Saturday, January 25, 2014
All the Sweetest Winds, They Blow Across the South
But Bill and I do share the distinction of having smuggled rabbits in 2009 from Somerset to Spartanburg when times got tough. To help make some ends meet for the family, my father hired me to bring back wild cottontails from a supplier in the small Kentucky town. It should be noted that my father is not like Buck Gulledge at all: he's not a millionaire, he's not a redneck, and he's got a firm grasp on his temperament. That, and my father and I have a much more amicable relationship than Bill and Buck.
But my father and Buck shared one similarity: neither could explain what was so special about Kentucky rabbits. Since he paid me to make the trip, however, I did not question the logic.
I made the trip to Kentucky several times that summer, and I did it solo. It would have been nice to have a Jimbo riding shotgun with me, but instead, I had just the radio and my iPod. As Bill laments in the novel, there are spots on I-40 in Tennessee where your radio choices boil down to either the fire and brimstone word of the Lord or Rush Limbaugh. I spent most of the time piping James McMurtry through my iPod tape adapter (great traveling Americana music).
Once in Somerset, I could not sequester myself in the hotel for the whole night. I had to sniff out a good bar, and I found one in Sully's. The watering hole served somewhat as inspiration for Catahoula's Saloon, albeit it lacked the larger, rowdy crowd of the latter. And dance routines by the staff. And a bartender like Rye Cotton. Although one cute bartender delved out free shots of Patron one night ala Rye style.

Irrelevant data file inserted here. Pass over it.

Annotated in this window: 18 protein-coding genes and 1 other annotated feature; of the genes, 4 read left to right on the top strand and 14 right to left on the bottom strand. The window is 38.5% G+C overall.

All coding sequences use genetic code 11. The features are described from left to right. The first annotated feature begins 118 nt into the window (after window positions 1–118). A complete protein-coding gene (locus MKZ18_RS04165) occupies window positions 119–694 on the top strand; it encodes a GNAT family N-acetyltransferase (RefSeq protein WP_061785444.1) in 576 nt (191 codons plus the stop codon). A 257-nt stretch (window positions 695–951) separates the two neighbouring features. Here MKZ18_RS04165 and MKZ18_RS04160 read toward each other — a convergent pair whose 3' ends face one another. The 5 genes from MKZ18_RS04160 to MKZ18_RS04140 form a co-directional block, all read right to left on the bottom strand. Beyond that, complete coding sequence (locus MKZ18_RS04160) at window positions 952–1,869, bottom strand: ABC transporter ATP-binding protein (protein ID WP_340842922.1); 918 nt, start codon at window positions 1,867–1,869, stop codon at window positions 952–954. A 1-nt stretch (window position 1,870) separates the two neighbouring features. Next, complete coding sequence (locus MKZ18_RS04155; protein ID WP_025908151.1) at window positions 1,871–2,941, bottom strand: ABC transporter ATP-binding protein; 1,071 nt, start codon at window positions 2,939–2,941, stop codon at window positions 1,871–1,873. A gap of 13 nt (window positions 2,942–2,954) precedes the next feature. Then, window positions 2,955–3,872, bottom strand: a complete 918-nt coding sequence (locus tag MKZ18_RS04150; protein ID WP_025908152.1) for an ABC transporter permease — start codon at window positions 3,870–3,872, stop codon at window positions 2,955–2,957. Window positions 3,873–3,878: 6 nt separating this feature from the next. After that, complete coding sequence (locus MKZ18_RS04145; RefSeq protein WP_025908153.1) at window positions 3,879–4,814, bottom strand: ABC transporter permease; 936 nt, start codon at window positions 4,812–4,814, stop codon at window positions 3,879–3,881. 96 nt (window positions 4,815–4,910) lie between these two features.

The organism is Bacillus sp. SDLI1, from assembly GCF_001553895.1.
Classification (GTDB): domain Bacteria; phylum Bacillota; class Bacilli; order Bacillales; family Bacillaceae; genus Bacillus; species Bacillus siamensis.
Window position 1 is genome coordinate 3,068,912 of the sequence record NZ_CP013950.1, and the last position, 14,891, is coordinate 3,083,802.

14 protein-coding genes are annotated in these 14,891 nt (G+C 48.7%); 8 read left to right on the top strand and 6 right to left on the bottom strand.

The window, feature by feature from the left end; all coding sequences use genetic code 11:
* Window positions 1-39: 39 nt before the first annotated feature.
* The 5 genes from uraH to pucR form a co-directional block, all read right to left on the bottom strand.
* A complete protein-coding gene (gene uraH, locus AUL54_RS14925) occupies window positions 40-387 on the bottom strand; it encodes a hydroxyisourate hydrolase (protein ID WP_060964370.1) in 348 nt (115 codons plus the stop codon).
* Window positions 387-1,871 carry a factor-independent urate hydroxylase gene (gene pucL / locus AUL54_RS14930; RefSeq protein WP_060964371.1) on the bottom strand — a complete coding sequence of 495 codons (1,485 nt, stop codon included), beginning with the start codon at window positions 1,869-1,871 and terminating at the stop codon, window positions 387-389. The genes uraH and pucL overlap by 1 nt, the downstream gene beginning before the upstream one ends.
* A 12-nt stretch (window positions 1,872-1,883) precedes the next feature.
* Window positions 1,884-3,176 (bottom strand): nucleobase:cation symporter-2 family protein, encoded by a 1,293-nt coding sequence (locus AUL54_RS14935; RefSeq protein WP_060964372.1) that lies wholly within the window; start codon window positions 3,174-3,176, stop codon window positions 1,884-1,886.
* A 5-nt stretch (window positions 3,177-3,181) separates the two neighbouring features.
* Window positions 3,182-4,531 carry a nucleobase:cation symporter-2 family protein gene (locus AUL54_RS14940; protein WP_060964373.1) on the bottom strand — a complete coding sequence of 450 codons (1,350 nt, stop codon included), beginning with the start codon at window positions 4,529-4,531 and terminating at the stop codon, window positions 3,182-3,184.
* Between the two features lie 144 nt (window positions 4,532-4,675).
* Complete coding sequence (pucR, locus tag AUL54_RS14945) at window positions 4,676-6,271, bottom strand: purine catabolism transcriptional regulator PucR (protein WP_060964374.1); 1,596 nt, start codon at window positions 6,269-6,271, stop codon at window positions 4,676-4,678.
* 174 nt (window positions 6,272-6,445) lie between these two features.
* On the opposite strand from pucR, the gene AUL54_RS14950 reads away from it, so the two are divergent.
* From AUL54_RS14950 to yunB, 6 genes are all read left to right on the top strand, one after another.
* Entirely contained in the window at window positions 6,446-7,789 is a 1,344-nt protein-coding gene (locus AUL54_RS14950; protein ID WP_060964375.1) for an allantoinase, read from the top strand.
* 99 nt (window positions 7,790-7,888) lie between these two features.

The people of Somerset are quite friendly, and they were quite inquisitive as well about my business in their small town. Usually after I explained my rabbit smuggling mission, they would smile and say, "Seriously, why are you really here?" A couple of years later, I came up with the sasquatch hunter story that Jimbo lays on Skeezy early in the novel.
To be fair to the town of Somerset, it's not a "shithole" as Rye describes it in the book. It models many small Southern towns: a quaint historical downtown area filled with local flavor, and then a sprawling highway that brings in the newer commercialized feel. On the outskirts, horse pastures are abound and a recreational lake. I often left Somerset disappointed that I could only spend 14 or 15 hours there each trip.
I do not know if any author has ever used the town of Somerset in a novel before. I hope I am the first. Jimbo describes the town as Spartanburg's "younger, looser sister". In reality, I would say Somerset is more like that cousin who lives far away who, given the chance, would be a lot of fun to hang out with if you had the time to travel. Hopefully I can make my way up there again.